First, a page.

We initially disagree with Supreme Court that any deficiency in the Site Plan Review Law deprived the Planning Board of authority to issue the conditional approvals. Respondent Town of Hadley has the Site Plan Review Law without having adopted any zoning regulations. Zoning and site plan review both regulate land use in a municipality, but are not identical and serve different goals. “The primary goal of a zoning ordinance must be to provide for the development of a balanced, cohesive community which will make efficient use of the town's available land” (Berenson v. Town of New Castle, 38 N.Y.2d 102, 109, 378 N.Y.S.2d 672, 341 N.E.2d 236  [citation omitted]; see Matter of Gernatt Asphalt Prods. v. Town of Sardinia, 87 N.Y.2d 668, 683, 642 N.Y.S.2d 164, 664 N.E.2d 1226  ). In contrast, site plan review reflects “public interest in environmental and aesthetic considerations, the need to increase the attractiveness of commercial and industrial areas in order to invite economic investment, and the traditional impulse for controls that might preserve the character and value of neighboring residential areas” (Moriarty v. Planning Bd. of Vil. of Sloatsburg, 119 A.D.2d 188, 190, 506 N.Y.S.2d 184 , lv denied 69 N.Y.2d 603, 512 N.Y.S.2d 1026, 504 N.E.2d 396  ). Site plan review furthers those ends by “permit[ting] municipalities to regulate the development and improvement of individual parcels in a manner not covered under the usual provisions of building and zoning codes which establish specific standards for construction of buildings, provide for specific limitations on use, and fix definite numerical criteria for density, building set backs and frontage and height requirements” (id. at 191, 506 N.Y.S.2d 184).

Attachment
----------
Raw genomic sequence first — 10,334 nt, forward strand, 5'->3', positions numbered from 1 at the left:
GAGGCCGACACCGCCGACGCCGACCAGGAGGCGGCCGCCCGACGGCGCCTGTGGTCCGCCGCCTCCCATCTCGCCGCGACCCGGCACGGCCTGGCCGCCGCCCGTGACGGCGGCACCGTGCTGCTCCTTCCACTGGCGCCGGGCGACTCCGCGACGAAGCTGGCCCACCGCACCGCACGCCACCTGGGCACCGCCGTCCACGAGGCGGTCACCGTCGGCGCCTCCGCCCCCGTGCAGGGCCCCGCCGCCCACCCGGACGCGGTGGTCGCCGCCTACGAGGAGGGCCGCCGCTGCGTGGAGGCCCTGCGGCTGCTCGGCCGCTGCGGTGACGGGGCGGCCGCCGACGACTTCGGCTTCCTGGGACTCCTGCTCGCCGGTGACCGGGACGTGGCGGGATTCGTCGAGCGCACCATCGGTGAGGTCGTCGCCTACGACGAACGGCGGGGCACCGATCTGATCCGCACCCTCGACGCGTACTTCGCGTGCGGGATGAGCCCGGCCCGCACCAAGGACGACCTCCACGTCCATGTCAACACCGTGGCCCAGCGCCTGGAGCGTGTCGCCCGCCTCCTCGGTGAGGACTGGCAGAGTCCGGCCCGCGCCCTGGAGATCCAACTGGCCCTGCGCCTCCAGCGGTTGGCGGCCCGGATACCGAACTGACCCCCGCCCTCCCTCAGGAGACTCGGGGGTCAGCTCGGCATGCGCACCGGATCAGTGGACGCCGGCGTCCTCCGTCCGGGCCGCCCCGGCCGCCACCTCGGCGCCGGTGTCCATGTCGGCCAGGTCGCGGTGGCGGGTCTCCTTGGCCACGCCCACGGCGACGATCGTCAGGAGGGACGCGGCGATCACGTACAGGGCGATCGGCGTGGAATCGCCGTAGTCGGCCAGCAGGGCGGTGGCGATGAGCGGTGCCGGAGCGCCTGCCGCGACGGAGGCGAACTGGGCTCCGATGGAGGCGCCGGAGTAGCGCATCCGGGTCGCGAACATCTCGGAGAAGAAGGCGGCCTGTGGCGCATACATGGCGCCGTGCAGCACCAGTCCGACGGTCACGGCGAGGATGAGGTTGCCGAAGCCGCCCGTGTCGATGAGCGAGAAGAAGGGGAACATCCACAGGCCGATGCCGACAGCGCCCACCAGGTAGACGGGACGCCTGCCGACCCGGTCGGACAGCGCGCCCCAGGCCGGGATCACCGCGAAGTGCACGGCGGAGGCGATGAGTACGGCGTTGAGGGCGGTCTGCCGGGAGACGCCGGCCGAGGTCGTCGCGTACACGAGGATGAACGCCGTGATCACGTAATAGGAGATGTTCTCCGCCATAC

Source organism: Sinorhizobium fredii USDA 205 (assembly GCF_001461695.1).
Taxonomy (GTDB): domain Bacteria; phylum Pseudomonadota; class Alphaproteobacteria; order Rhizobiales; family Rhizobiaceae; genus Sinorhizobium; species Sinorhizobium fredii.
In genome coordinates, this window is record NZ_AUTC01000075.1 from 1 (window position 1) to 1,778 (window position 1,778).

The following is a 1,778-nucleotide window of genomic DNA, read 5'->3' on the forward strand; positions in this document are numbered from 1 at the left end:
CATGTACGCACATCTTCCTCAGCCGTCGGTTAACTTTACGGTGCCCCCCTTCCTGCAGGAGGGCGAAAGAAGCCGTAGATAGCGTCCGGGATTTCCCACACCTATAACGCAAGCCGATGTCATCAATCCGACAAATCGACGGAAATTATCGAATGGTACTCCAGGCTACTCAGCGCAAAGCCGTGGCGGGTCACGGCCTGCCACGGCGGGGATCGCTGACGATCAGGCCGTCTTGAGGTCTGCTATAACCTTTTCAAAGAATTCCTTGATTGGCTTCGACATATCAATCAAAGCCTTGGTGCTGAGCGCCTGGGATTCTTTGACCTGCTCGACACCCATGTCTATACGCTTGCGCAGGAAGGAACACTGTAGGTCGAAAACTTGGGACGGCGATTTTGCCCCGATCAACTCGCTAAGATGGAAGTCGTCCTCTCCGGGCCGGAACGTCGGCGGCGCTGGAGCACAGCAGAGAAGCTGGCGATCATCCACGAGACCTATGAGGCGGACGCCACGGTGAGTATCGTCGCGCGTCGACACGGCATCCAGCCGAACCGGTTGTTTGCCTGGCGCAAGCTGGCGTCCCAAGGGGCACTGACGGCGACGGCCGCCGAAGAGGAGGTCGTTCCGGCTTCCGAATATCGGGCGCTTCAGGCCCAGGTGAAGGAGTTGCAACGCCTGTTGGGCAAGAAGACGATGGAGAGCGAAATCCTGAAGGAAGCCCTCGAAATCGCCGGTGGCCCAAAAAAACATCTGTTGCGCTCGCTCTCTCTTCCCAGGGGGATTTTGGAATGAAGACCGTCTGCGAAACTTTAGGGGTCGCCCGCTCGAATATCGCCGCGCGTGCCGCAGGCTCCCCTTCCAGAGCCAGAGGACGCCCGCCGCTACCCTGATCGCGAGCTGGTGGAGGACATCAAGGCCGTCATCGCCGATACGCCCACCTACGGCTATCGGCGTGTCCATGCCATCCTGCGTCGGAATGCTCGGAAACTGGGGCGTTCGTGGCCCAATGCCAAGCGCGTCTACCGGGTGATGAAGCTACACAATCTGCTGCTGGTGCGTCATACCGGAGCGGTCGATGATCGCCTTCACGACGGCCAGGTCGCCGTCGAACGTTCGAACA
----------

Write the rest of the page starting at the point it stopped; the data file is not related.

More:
There is no statutory directive that a municipality employ both zoning and site plan review as mechanisms of land-use control. Municipalities may, in fact, enact a wide range of “land-use restrictions or controls to enhance the quality of life by preserving the character and desirable aesthetic features of the community” (Matter of Wallach v. Town of Dryden, 23 N.Y.3d 728, 743, 992 N.Y.S.2d 710, 16 N.E.3d 1188  [internal quotation marks, brackets and citation omitted] ). A town is empowered to implement site plan review by Town Law § 274–a, which allows a town board to, “as part of a zoning ordinance or local law ․, authorize [a] planning board ․ to review and approve, approve with modifications or disapprove site plans prepared to specifications set forth in the ordinance or local law and/or in regulations of [the planning] board” (Town Law § 274–a [a] [emphasis added]; see Town Law § 271 ). The Town of Hadley does not have a “zoning ordinance,” but its Town Board took the other permissible route by adopting the Site Plan Review Law, a “local law” that authorized the Planning Board “to review and approve, approve with modifications or disapprove site plans” (Town Law § 274–a [a] ). The Site Plan Review Law also requires that review for all but a few enumerated land uses, sets forth the requirements for any site plan approval application and lists factors that may be considered by the Planning Board in reviewing one. As such, it meets the statutory requirements that it “specify the land uses that require site plan approval and the elements to be included on plans submitted for approval” (Town Law § 274–a [a]; see Town Law § 274–a  ).